Loving as They Love


By Brian Pickard

For several years we have been treated to the “stylings” of “the way of love” from The Affiliation that Shall Not Be Named. Declared to billions at a Royal Wedding and proposed as a revolutionary “Jesus movement,” my beggar’s bowl had already been snatched away at least four times by that “love” and, even now, there would still be no room for me in the Tent of Mercy they extravagantly proclaim as their shelter to “all people.”

Recently, a person in clericals took to the internet and proclaimed to their jurisdiction that, “You are beautiful in the expanse of your love.” They then proceeded to spin a familiar yarn, of 1970s macramé avocado green. The spinning included talk of losses of properties to “people who do not love as you love.” That had to be one of the richest servings of Anglican Fudge and most toweringly arrogant statements I have heard in a while.

When I moved from the Churches of Christ of my upbringing, I fell into the arms of the Anglican Catholic Tradition. Despite the strife her largest American affiliation was experiencing in the early 2000s, I decided to run into the storm. Very aware of my experience with same-sex attraction, consciously refusing the social-political term “gay”, and committed to an existence of continent celibacy entrusted to Jesus, it was soon made abundantly clear that my sort had no place in the plans of the luxuriously privileged, who jealously held all the levers of power in that church apparatus.

You see, with Critical Theory, Power is its Religion, Marxism is its Magisterium, and Competitive Victimhood is its currency. As I have often said, I learned that progressivism is often a form of Marxism, and the organization to which I had brought my hopes, was about to educate me with, amongst other actions, four very clear demonstrations of its “love.”…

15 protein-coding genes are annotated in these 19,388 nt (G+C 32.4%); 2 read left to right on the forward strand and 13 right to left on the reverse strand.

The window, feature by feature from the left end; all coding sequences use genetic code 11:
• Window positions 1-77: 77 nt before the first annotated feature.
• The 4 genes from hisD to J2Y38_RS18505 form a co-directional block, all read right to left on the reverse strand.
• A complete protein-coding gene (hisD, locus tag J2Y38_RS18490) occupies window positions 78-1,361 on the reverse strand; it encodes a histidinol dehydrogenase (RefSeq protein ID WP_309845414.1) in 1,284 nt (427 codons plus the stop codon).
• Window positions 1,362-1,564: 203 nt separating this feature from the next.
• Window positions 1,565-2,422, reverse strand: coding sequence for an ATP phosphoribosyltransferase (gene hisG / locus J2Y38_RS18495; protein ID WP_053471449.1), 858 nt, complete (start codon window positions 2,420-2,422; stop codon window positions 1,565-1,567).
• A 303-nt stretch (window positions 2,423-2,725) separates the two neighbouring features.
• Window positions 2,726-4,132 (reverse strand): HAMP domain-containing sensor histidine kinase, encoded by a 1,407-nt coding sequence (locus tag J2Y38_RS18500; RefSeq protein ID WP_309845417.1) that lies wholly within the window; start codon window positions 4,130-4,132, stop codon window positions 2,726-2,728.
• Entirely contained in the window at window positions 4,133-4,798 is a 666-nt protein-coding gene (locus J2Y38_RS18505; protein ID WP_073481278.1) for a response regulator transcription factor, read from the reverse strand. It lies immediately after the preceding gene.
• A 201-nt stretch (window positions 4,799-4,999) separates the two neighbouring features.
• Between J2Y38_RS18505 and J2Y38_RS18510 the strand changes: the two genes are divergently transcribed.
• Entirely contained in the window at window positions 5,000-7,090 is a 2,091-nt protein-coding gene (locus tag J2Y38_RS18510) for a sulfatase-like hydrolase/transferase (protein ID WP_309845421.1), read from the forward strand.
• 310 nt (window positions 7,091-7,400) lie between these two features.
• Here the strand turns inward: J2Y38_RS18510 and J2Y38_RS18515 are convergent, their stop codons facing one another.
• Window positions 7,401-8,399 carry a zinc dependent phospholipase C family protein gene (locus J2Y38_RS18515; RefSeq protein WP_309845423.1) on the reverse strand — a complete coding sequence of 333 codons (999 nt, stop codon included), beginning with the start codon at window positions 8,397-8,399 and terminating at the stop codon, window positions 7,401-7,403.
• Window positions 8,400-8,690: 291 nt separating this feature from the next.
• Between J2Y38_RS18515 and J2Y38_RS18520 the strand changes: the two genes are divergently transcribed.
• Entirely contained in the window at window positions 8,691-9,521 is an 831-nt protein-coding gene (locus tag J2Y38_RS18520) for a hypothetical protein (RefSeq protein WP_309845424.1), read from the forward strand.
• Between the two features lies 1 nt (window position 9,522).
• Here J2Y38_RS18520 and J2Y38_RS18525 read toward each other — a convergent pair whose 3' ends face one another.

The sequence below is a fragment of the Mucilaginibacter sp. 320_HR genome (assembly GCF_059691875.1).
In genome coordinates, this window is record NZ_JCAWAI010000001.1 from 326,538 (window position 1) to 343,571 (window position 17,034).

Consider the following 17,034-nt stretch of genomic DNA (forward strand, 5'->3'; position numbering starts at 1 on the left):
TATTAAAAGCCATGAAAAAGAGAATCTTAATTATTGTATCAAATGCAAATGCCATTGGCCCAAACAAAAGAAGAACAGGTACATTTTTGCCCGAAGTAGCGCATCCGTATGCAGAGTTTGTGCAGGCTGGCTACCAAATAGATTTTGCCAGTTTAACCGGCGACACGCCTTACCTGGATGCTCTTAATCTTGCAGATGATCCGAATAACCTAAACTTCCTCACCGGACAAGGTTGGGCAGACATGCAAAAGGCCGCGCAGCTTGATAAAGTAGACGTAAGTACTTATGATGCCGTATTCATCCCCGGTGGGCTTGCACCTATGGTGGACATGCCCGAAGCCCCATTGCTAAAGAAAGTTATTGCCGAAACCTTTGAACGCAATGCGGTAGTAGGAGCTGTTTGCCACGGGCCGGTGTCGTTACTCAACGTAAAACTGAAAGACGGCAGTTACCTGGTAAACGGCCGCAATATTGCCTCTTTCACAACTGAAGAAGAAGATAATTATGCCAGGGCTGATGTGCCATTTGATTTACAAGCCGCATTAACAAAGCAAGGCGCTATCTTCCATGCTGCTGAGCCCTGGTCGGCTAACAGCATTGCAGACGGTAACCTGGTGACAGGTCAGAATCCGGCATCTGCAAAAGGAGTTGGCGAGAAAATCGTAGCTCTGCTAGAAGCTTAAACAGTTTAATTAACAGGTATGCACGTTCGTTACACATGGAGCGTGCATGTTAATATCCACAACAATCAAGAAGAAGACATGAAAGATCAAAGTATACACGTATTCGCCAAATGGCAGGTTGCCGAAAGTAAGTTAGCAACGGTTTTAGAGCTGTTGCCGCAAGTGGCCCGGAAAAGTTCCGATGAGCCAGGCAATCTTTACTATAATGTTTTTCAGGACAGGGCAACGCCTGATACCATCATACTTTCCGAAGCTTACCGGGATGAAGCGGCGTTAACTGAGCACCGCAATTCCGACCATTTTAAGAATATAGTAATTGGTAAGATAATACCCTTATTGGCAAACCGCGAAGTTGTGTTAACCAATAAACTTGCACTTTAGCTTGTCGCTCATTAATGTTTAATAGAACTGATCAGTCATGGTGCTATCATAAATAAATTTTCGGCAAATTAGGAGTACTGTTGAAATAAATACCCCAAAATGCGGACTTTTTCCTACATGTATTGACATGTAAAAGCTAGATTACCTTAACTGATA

Parish One, Diocese One:  I joined this growing parish and made many friends. In time, as a new Anglican, I discovered that it was not ultimately the right churchmanship for me and departed in peace. A few years later, this parish had to pay seven figures to keep its building upon overwhelmingly voting to disaffiliate from The Affiliation that Shall Not Be Named. The building had a lot of debt, so you’d assume an albatross might have been less-than-attractive for the former ecclesial entity, but that didn’t stop its adherents from trashing the parishioners in the media. Having moved on to a new jurisdiction, that parish operates to this day.

Parish Two, Diocese One: I joined this growing parish and made many friends. But it became clear that our mission was hindered by remaining in the organization we were in. The interminably nebulous “Listening Processes” to keep us in and wear us down had failed. We voted almost 90% to disaffiliate from the organization. We had to depart all properties and leave 99% of the contents rather quickly. What little we were permitted to take had to be approved by the bishop. A new name was taken, a storefront was rented for years, and now the parish continues to this day inside a new entity and in a building they purchased.